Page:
All the kids do it.

Mom?

“Can I have a Wednesday market snack?” 

“I played the high D on my trumpet!

“Mom? Isn’t it interesting that some people live by their extended family all their lives?” My Mom radar tells me there is something different beneath the surface of this question, couched by laughter. I miss them. I would like to try that other kind of life, the question says.

Kenya and I have our own way of checking in with each other. A mother and daughter way. 

“Oh!” one of us says. “It’s you! I have a mother!” Or “Oh look, I have this person who is my daughter!” Hugs and kisses. We are a physically affectionate family, I realize, and I can always hug Kenya. She doesn’t wriggle away. I get hugs from Kai now too. Solo is squirrelly. Leafy I have to catch. With Isaac, we're led by his whims. He is either running away or all over me. 

I forgot how crazy my life here is. Normally it’s good crazy. I am teaching four or five different kids, riding the motorbike to the market, fielding emails and riding a unicycle. I have somewhere to be at 2:00 or 4:00. I am meeting a friend or the landlords drop in. I am launching a book. The wall fans are broken again. The lightbulb is out. Parts of the house are so dusty that Kai cannot go near them because of his allergies. The school drawers are a mess. I need to pick up my sewing machine. The garden is calling. The roses need to be trimmed. Are the kids on task? I should really bake some bread. 

And sometimes, it is a wild ride. It all depends on whether I am up for the challenge. 

I pin photos of artists in their studios. I follow people on Instagram who have space and time and paint. And I endeavor to love my life with every cell.

“Mom? Do you know where my superhero mask is?” 

“Do you think dorm living at UBC would be good?” 

“Can I make bread today?”

“I made you dessert, with bread and bananas and icing. Here you go. You have to share with Dad because a guest just turned up.”

The rain washes the world clean. I turn to Chinua in the evening and sigh. Remember not to complain about any of it. Remember that it is the best kind of love, the best kind of problem. A home that gets beyond me. A life that is very full. 

“It’s really raining out there,” I say.

He smiles. “It is.” 

"You should write about that." On quirky children and rocket activity.

 Going to Space: The Manically excited phase.

Going to Space: The Manically excited phase.

Often, when something interesting or funny or cute happens, someone will turn to me and say, “You should write that down.” 

Here are the times recently that someone has said that:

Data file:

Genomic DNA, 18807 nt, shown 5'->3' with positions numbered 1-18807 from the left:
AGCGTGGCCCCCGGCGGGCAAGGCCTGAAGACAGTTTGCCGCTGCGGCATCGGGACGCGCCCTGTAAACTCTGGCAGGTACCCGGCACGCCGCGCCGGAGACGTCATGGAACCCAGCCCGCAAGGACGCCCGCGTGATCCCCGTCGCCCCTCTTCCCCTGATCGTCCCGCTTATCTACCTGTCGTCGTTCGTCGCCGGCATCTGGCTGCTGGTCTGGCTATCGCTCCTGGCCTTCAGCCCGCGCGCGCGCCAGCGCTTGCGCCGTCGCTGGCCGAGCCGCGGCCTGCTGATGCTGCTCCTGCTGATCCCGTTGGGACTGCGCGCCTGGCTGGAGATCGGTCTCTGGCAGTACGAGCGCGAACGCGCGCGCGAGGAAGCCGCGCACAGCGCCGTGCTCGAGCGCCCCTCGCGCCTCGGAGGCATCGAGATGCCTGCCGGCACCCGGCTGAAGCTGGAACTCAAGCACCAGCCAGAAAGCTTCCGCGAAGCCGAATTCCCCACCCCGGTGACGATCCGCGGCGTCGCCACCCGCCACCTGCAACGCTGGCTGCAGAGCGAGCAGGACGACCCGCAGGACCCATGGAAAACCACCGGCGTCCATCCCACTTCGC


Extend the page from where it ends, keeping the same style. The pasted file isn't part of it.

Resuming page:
***

I drove home from the garden after community lunch, in the chariot, piled with the blender and food I brought to cook the lunch, early that morning. I had arrived at the garden at 10:00 in the morning, after shopping in the market for all the food I need to cook food for forty or so people. 4 kg of black beans. Seven onions. A bag of mangos, a bag of tomatoes, cilantro, a bag of rice, peppers and garlic and some chocolate for the journey. After it was all over and on its way to being cleaned, I left at around 5:30, with Isaac in the chariot beside me. His friend-from-birth, Jazzy, jumped in the chariot as well, and Isaac (who had been melting down after a long day) was so excited about this that I asked Jazzy’s dad Josh if he could swing by and pick Jazzy up from my house when he was done at the garden. Absolutely.

So I drove up the hill with my basket of boys. One of my favorite things in these last five years has been driving around in the chariot with a basket of kids, and though it has grown too heavy to do it with all my (very large) children, it is still just as much a pleasure to drive around with a basket filled with kitchen things and two little boys. 

They chatted away, and I caught a snippet of the story Jazzy was telling Isaac: 

“And a sock can eat it, the whole thing!”

“A sock?” Isaac asked, completely puzzled.

“Not a sock like you put on your foot,” explained Australian Jazzy. “A sark, that swims in the ocean.” He has trouble saying his ‘sh’ sounds. Together, the two of them have quite the speech variations.

Oh, the adorable conversations that have occurred in my basket of kids.

***

Last night we ate fried rice, which I promise was the best fried rice I’ve ever made. It was so good that when I felt snacky later in the evening, I ate another bowl of rice. It was that good. It was so good. I made sure the children understood what good rice they were eating by exclaiming, “This is so good! I can’t believe how good this is!” several times while we were eating. 

“It is good!” Kenya said, humoring me. The boys just blinked at me.

We talked about memories, and I asked if they remembered camping in Turkey. Kai and Kenya had some memories of it. Isaac asked, “Have I been to Turkey?” 

“No,” I said. 

“I’ve been to Thailand,” he said.

“You’re in Thailand,” we told him.

“I want to go to Thailand!” he said.

 “But you’re in Thailand! Our town is in Thailand!” 

And then he cried. So I pulled up Google Earth to try to get him to understand where we were, and how we can be in Thailand but still not be able to see all of Thailand, and that only made it worse. He sobbed and sobbed because he wanted to go to Thailand.